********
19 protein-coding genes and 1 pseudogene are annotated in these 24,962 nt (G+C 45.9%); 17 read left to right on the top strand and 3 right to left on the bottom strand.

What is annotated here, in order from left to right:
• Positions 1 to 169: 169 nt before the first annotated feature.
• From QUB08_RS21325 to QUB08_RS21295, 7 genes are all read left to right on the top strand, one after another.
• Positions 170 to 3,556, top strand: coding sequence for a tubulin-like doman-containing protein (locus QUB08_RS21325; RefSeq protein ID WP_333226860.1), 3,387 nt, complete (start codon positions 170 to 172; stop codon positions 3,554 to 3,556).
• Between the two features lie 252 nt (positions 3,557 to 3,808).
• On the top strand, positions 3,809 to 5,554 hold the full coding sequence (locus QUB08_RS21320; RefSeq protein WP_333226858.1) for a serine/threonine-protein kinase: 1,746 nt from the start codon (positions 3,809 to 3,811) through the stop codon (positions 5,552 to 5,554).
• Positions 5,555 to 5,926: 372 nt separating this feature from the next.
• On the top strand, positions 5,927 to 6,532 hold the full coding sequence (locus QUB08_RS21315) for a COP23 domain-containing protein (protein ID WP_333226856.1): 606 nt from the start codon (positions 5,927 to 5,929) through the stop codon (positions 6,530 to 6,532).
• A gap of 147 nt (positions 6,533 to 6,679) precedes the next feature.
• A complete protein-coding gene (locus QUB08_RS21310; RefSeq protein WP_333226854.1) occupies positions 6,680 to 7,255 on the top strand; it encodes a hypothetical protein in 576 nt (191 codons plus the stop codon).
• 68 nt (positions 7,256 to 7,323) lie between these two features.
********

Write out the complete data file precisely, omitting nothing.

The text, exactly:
19 protein-coding genes and 1 pseudogene are annotated in these 24,962 nt (G+C 45.9%); 17 read left to right on the top strand and 3 right to left on the bottom strand.

What is annotated here, in order from left to right:
• Positions 1 to 169: 169 nt before the first annotated feature.
• From QUB08_RS21325 to QUB08_RS21295, 7 genes are all read left to right on the top strand, one after another.
• Positions 170 to 3,556, top strand: coding sequence for a tubulin-like doman-containing protein (locus QUB08_RS21325; RefSeq protein ID WP_333226860.1), 3,387 nt, complete (start codon positions 170 to 172; stop codon positions 3,554 to 3,556).
• Between the two features lie 252 nt (positions 3,557 to 3,808).
• On the top strand, positions 3,809 to 5,554 hold the full coding sequence (locus QUB08_RS21320; RefSeq protein WP_333226858.1) for a serine/threonine-protein kinase: 1,746 nt from the start codon (positions 3,809 to 3,811) through the stop codon (positions 5,552 to 5,554).
• Positions 5,555 to 5,926: 372 nt separating this feature from the next.
• On the top strand, positions 5,927 to 6,532 hold the full coding sequence (locus QUB08_RS21315) for a COP23 domain-containing protein (protein ID WP_333226856.1): 606 nt from the start codon (positions 5,927 to 5,929) through the stop codon (positions 6,530 to 6,532).
• A gap of 147 nt (positions 6,533 to 6,679) precedes the next feature.
• A complete protein-coding gene (locus QUB08_RS21310; RefSeq protein WP_333226854.1) occupies positions 6,680 to 7,255 on the top strand; it encodes a hypothetical protein in 576 nt (191 codons plus the stop codon).
• 68 nt (positions 7,256 to 7,323) lie between these two features.